WHAT IS IT?
Bulimia nervosa is an eating disorder that is characterized by binge eating with recurrent compensatory mechanisms (which include: self induced vomiting, overuse of laxatives/diuretics, excessive exercise, and fasting). Thought to be caused by issues with mood and self control.
WHY IS IT A PROBLEM?
Repeated vomiting can cause a variety of medical problems (some of which can be detected on the physical examination).
WHAT MAKES US SUSPECT IT?
Risk factors: adolescent girls
Chief complaint: often patients will not complain directly of of eating disorders, but instead will complain of (source):
- abdominal pain
- swelling of hands or feet
Russell sign: callouses on the knuckles may be found on patients who repeatedly stick their fingers in their mouths to induce vomit.
Parotitis: inflammation of the parotid gland is often associated with bulimia (repeated vomiting).
Enamel erosion: repeated vomiting will commonly erode the enamel from the patient’s teeth.
*Body weight is often maintained within normal range
HOW DO WE CONFIRM A DIAGNOSIS?
Diagnosis is based on history of recurrent episodes of binge eating and compensatory behaviors (usually going on longer than 3 months)
HOW DO WE RULE OUT OTHER DIAGNOSIS?
Bulimia nervosa can be distinguished from binge eating disorder by the presence of compensatory behaviors. Those with binge eating disorder do not attempt any compensatory behaviors.
HOW DO WE TREAT IT?
Cognitive Based Therapy (CBT): this is a form of behavioral therapy that is designed to give the patient tools/strategies to address their current problems (i.e. coping strategies, reconditioning though processes, etc).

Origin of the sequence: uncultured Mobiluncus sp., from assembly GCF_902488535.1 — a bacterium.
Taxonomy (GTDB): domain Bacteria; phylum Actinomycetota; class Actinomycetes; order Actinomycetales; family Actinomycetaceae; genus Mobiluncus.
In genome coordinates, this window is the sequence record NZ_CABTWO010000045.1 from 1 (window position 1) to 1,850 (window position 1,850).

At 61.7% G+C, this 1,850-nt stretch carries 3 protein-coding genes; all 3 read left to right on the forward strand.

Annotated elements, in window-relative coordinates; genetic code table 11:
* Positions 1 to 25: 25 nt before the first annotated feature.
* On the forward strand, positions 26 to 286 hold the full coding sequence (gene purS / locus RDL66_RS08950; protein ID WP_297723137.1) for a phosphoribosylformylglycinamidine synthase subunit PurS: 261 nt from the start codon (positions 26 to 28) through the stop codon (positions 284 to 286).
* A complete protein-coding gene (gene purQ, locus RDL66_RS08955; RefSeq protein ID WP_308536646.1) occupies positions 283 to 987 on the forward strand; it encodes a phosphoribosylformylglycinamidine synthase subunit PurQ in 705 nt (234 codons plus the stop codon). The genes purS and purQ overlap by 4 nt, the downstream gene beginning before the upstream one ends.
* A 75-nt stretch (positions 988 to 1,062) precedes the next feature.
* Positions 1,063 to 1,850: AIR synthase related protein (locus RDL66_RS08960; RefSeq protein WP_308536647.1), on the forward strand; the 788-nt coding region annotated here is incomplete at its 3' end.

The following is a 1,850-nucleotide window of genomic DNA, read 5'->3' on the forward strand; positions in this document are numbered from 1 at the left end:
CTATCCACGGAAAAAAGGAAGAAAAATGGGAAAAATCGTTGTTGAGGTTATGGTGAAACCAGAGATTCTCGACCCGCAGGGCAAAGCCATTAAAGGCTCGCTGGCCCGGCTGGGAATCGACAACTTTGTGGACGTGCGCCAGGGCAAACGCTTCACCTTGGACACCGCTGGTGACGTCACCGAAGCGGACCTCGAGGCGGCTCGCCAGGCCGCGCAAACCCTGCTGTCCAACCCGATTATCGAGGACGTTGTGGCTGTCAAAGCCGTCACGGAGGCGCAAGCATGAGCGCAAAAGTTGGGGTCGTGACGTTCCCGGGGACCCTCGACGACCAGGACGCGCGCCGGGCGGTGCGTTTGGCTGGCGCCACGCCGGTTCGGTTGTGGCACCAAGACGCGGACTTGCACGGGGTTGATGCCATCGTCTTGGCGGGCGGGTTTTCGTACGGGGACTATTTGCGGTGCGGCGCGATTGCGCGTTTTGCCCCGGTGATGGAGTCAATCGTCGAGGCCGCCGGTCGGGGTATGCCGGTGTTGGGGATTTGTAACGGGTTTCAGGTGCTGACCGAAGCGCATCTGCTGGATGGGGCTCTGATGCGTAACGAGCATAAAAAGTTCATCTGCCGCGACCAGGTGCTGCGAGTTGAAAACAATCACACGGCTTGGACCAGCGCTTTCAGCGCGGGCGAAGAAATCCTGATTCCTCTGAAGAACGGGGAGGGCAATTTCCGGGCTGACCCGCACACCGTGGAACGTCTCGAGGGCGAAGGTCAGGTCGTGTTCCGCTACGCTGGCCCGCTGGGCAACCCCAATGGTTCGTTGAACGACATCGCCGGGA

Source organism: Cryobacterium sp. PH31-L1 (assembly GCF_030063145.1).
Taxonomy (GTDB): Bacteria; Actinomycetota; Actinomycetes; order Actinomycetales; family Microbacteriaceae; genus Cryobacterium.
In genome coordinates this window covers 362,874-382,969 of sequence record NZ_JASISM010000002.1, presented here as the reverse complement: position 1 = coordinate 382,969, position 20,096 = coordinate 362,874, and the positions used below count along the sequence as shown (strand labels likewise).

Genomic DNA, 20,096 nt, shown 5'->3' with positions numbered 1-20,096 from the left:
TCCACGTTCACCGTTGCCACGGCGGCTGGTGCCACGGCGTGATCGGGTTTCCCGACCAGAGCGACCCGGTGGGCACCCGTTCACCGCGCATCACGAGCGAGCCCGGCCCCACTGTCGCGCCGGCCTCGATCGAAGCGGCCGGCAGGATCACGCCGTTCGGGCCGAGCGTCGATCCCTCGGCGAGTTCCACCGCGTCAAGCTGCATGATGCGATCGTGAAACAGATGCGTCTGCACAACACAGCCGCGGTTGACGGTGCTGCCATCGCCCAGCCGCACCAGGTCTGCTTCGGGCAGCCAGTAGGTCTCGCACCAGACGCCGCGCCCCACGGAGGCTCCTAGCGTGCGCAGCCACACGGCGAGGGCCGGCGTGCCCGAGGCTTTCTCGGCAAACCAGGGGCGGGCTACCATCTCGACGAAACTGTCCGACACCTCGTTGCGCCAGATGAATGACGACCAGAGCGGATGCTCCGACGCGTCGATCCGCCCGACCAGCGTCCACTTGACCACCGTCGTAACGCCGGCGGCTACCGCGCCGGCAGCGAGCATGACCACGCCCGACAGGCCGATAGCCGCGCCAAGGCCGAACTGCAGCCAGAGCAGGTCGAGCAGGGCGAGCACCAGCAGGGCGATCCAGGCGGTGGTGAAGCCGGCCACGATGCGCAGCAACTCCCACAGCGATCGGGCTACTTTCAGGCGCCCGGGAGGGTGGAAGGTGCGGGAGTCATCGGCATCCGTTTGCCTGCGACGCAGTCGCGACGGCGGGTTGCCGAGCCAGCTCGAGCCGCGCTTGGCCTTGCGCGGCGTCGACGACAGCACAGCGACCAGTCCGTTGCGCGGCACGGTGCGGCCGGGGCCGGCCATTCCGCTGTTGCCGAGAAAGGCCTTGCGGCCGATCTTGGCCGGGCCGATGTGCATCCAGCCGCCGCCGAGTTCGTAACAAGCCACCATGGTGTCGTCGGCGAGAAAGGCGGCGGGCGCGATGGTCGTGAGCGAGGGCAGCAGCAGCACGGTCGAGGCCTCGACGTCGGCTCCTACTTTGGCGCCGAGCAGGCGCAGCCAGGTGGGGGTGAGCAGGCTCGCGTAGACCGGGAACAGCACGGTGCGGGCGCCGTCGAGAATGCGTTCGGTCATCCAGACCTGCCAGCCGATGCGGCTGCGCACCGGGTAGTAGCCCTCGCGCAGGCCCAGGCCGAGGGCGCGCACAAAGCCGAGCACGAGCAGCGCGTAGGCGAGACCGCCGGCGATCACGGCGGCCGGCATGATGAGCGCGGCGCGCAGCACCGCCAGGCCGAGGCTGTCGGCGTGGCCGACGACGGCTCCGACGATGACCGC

Selective seretonin re-uptake inhibitors (SSRIs): these medications inhibit the re-uptake of serotonin in the neural cleft, resulting in increased serotonin signaling. Given the association with mood/self control SSRIs can be helpful for some patients. Fluoxetine is often considered the drug of choice.
HOW WELL DO THE PATIENTS DO?
Most women with bulimia will eventually have resolution of symptoms (source)
WAS THERE A WAY TO PREVENT IT?
Limited evidence supporting the usage of prevention programs in adolescents, however proper screening can be an important first step in making sure patients receive appropriate support:
SCOFF acronym may be useful for screening for eating disorders: 2 or more positive questions suggest an eating disorder.
1.) Do you make yourself Sick because you feel uncomfortably full?
2.) Do you worry you have lost Control over how much you eat?
3.) Have you recently lost Over 10 lbs in a 3 month period (original description was One stone = 14 lbs = 6.3 kg)?
4.) Do you believe yourself to be Fat when others say you are too thin?
5.) Would you say that Food dominates your life?
WHAT ELSE ARE WE WORRIED ABOUT?
Electrolyte disturbances: such as alkalosis can commonly become an issue in patients that repeatedly vomit (and expel acidic components).
Mallory-Weiss Syndrome: longitudinal laceration of the mucosa at the gastroesophageal junction which presents with painful vomiting of blood. Caused by repeated vomiting.
OTHER HY FACTS?
Technically speaking there are both purging and non purging forms of the disease (not all patients with bulimia purge).
If patients ever drop 15% below normal body weight, the diagnosis is changed to anorexia.
Bulimic patients do not have amenorrhea
Page Updated: 12.13.15